A:  I think the main reason that rock & roll keeps going is it reminds us of happier times. Life was not too complicated then and neither was the music. The fast cars, drive-ins, soda shops and beach parties. There were dance halls all over the place with rock & roll bands. Kids were not bored; there was lots to do and those memories are still alive in all those that lived in that era.

Q:  How does it make you feel seeing both young and not-so-young dancing and swinging to your music at the show?

A:  One of the many pleasures we have entertaining is seeing both young and not-so -young dancing and singing along to all those old great songs. I think the young 20 & 30 year olds that we see at our shows have heard their parents or even their grand-parents singing and listening to this music

Q:  Any advice to young up & coming musicians?

A:  As far as advice to any young up & coming musicians is have fun with it. Most of the successful musicians are the ones that play because they love what they are doing… not treating it as a job. Listen and learn to play all types of music.  Most of the Martels play in other bands, from country to jazz to pop.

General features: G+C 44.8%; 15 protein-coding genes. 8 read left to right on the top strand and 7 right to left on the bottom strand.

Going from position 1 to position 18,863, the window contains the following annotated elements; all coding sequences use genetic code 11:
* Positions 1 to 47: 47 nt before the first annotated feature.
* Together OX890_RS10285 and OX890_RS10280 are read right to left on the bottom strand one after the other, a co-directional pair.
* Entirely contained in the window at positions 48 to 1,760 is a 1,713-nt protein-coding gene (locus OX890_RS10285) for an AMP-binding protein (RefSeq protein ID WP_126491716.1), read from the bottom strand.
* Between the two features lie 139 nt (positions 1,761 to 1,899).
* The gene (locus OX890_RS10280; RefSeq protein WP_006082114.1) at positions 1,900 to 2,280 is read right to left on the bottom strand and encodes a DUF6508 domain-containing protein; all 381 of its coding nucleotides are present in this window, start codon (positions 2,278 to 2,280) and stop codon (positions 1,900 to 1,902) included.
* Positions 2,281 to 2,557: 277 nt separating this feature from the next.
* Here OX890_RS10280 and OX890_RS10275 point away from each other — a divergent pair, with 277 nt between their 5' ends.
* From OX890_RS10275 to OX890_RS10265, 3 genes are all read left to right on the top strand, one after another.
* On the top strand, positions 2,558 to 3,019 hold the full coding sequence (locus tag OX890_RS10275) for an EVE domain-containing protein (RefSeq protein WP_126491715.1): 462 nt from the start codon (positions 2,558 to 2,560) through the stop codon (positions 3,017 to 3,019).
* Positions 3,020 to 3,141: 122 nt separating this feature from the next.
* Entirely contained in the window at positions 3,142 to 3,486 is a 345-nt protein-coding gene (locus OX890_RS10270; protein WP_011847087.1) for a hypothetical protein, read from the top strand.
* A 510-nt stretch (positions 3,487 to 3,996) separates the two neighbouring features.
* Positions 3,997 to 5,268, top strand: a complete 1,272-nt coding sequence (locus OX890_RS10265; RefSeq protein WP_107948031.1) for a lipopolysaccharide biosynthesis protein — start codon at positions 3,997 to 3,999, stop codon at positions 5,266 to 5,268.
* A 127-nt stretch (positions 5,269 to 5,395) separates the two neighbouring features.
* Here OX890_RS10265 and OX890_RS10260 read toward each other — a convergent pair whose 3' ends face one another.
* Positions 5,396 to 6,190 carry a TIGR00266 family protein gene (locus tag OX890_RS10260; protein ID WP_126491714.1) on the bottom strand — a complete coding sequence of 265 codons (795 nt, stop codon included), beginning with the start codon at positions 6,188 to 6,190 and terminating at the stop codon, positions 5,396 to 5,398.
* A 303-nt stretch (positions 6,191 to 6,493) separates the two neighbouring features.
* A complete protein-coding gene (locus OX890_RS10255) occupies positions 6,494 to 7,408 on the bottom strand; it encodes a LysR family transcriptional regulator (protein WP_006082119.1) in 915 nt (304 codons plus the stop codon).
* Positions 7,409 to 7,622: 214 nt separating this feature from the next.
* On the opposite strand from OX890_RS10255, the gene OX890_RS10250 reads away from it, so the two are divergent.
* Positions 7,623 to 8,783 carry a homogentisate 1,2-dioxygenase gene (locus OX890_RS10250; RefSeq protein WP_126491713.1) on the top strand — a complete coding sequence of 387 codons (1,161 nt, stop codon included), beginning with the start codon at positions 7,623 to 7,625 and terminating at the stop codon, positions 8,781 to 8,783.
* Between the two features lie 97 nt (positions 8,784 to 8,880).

Q:  While Rock and Roll will never die, you guys (and gal) aren’t getting any younger.  While I hope all of you keep rockin’ for years to come, are there any plans to eventually bring your children or grandchildren into the Martels fold to keep the band going?

A:  It’s nice that you asked about our children and grandchildren playing music. They too have been very supportive and all love music. They come to our shows and we always have music at our family functions. They all have their favourite songs that we play but as far as bringing them into the Martel fold, time will tell.

About the author

Bruce Forsyth

Bruce Forsyth served in the Royal Canadian Navy Reserve for 13 years (1987-2000). He served with units in Toronto, Hamilton & Windsor and worked or trained at CFB Esquimalt, CFB Halifax, CFB Petawawa, CFB Kingston, CFB Toronto, Camp Borden, The Burwash Training Area and LFCA Training Centre Meaford.

Permanent link to this article: https://militarybruce.com/the-guardians-of-rock-roll/